That is not to say that there are NO positives in libraries using such technologies. In browsing through some of the library-based sites I found on Myspace, probably one of the coolest things I saw was how many authors have their own MySpace pages and link up and interact on some of the library sites. This is a cool connectivity aspect that would be great for a library and its patrons. MySpace obviously also would allow for simple and up-to-the-minute announcements and such - but those things can be just as easily accomplished on other tools such as blogs and wikis.

In the end, social networking sites such as these carry a lot of baggage with them and until those issues are safely addressed (if that is possible), I don't see them playing a huge role in public schools. But, hey, I never thought this Internet thing would catch on either! :)

Thursday, July 17, 2008

Thing 19 - Podcasts

As a talk-radio junkie, I hear the word podcast hundreds of times a day (every show I listen to offers its program in podcast form). However, I do not own an iPod so I have never really looked into podcasting. I see the point - it is kind of like a walkman for those of us who prefer the spoken word to music. Aside from radio programming, I also know that audio books and the like are also being made available for an mp3 player. If you own the necessary equipment - great. I listened to a brief interview from the latest MEMO conference and can see the benefits of this tool in that one can keep up with things and hear about events/conferences/etc. strait from the horses mouth.

As far as incorporating this into my library - I again have to go back to the administrative restrictions excuse. iPods and such are not allowed in the school I work in, so I doubt I will spend too much time worrying about providing podcasts for my student patrons. I will not rule them out completely - it may be something fun down the road that I might have some students work on, but for right now I will probably just stick to finding some that I can use for professional development purposes.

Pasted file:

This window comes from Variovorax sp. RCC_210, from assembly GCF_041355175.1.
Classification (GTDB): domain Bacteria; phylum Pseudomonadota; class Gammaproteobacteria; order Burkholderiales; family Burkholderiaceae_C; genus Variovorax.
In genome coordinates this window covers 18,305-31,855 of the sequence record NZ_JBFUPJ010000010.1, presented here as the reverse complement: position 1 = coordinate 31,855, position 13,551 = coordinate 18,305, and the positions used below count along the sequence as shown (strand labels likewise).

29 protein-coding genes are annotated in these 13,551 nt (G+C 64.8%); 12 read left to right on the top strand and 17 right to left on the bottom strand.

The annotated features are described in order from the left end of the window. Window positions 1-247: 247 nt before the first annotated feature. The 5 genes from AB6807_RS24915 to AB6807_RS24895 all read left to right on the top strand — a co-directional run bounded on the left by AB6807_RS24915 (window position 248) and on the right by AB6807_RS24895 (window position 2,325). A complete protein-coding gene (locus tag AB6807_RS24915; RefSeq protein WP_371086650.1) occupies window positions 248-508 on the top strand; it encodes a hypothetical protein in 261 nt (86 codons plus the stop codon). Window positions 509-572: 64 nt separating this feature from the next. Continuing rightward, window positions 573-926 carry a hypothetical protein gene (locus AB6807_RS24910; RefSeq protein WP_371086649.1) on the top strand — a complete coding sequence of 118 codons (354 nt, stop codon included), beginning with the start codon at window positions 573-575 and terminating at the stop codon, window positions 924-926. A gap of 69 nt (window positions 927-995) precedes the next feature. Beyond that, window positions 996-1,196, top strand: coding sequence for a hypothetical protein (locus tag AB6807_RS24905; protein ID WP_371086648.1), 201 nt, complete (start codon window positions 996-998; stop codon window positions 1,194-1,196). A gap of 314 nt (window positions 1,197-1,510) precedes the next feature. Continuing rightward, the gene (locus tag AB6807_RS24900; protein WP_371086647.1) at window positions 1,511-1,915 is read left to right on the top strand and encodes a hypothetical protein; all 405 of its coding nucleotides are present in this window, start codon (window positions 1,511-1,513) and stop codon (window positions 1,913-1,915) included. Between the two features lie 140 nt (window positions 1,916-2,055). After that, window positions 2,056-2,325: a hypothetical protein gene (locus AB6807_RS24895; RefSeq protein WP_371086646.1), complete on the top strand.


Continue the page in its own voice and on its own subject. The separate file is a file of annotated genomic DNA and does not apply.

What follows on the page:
Sunday, July 13, 2008

Thing 18 - YouTube

I am very familiar with YouTube and have been for quite a while. There is no doubt you can find just about anything under the sun at this site. My one complaint is what I would call "reckless tagging" of many videos. For whatever reason, it seems that one can search for something and will be directed to things that actually have nothing to do with what they were looking for. This can be very dangerous, especially when you consider how it could be young people who are searching and a seemingly innocent search term can dig some some "dangerous" things. This is probably the main reason why many schools do block YouTube. It would be nice if they could "monitor" tagging a little better. I know there are other video sites out there, including one called TeacherTube which is appropriate for the classroom.

The above video is a clip from the movie adaptation of my favorite book, The Alchemist by Paulo Coehlo.

Thursday, July 10, 2008

Thing 16 - Project Calculators

I have come across similar tools from my days teaching in an English classroom. I think they are fine, it's just that what they do (give a timeline/plan for completing an assignment) is basically what the teacher does in teaching the assignment. College professors do not spend a lot of their time "walking" students through projects - but such practice is very common in the high school classroom. Because of this, I never saw the NEED for these tools for high school kids.
But the more I think about it, the more I see the potential benefit of such tools . Thinking back to my own experience teaching the research process, no matter how detailed a timeline you give a student, no matter how many "step-by-step" deadlines you have - some kids just aren't going to pay attention to them and will still cram it all in at the last minute. Maybe, if kids get a chance to feel like they (with the help of their computer) are setting their own deadlines, they might be more involved in the process. I also see A LOT of value for teachers themselves. I looked through RPC handouts section and found many interesting/useful materials.
In the end - I will definitely make my staff members aware of these sites and their supplementary materials and will probably make the RPC site available from my library homepage.